The current admissions approach almost certainly shuts out many gifted, disadvantaged students. When we rely on parents, teachers, or students to make the decision to apply to a program for gifted students (by, for example, voluntarily signing up for a test), evidence indicates it is disadvantaged students who disproportionately get shut out.
But getting rid of the test is not the answer. Well-educated, high-income parents work the system to get their kids into these programs. The less transparent the approach (e.g., portfolios or teacher recommendations instead of a standardized test) the greater the advantage these savvy, connected parents have in winning the game.
An important step is to make the test universal, rather than one that students choose to take. In the dozen states where college admissions tests are universal (free, required, and given during school hours), many more students take the test and go on to college. The democratizing effect is strongest among low-income and nonwhite students. The same dynamic holds among young children: when testing for giftedness is universal, poor, Black and Hispanic children are far more likely to end up in gifted classes.A school district in Florida showed huge increases in the diversity of its gifted programs when it shifted to using a universal test, rather than recommendations from parents and teachers, to identify gifted students.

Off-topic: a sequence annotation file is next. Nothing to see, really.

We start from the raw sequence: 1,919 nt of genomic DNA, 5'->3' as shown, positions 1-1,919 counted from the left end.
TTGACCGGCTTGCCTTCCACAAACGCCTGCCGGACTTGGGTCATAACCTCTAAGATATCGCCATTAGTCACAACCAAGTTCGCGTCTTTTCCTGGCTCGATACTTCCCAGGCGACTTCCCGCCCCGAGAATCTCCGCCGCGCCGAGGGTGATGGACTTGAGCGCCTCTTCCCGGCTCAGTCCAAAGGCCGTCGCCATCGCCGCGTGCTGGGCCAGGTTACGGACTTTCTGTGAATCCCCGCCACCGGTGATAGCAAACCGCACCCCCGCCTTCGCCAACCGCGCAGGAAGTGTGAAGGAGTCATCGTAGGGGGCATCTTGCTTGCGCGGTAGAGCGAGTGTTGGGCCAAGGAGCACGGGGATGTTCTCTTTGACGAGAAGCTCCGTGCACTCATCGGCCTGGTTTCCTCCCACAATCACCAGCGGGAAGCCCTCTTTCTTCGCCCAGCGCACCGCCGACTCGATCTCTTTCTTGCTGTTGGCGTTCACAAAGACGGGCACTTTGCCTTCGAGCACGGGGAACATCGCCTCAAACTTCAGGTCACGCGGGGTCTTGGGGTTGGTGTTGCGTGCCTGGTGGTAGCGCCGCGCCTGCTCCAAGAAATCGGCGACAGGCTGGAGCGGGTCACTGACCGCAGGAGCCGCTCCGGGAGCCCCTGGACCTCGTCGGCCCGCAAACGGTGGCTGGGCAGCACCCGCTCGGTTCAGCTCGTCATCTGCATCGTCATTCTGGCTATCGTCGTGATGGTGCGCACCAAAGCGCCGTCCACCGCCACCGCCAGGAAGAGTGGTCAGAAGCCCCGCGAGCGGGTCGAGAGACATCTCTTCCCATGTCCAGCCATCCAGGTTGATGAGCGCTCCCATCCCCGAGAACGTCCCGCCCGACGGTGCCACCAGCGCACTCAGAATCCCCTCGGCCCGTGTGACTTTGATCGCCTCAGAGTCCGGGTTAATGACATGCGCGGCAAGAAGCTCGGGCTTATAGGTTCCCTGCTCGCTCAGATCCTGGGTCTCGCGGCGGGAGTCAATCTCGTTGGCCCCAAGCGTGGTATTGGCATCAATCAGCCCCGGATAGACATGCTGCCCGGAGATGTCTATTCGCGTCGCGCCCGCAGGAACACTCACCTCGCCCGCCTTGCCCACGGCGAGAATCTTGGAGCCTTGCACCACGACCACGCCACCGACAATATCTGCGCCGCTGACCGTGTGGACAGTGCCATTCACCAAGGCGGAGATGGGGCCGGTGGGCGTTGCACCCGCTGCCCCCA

Rather than force students to take yet another test, New York could use its existing 7th– and 8th-grade tests to determine admission to the exam schools. These tests are, in principle, aligned to what is taught in the schools and so are an appropriate metric by which to judge student achievement. When so many are complaining about over-testing, why have yet another test for students to cram and sit for?
The city could go further toward diversifying the student body by admitting the top scorers at each middle school to the exam schools. Texas uses this approach to determine admission to the University of Texas flagships: the top slice (originally 10%, now lower) of students in each high school is automatically admitted to these selective colleges. This ensures that Texas’s elite colleges at least partially reflect the economic, ethnic and racial diversity of the state’s (highly segregated) school system.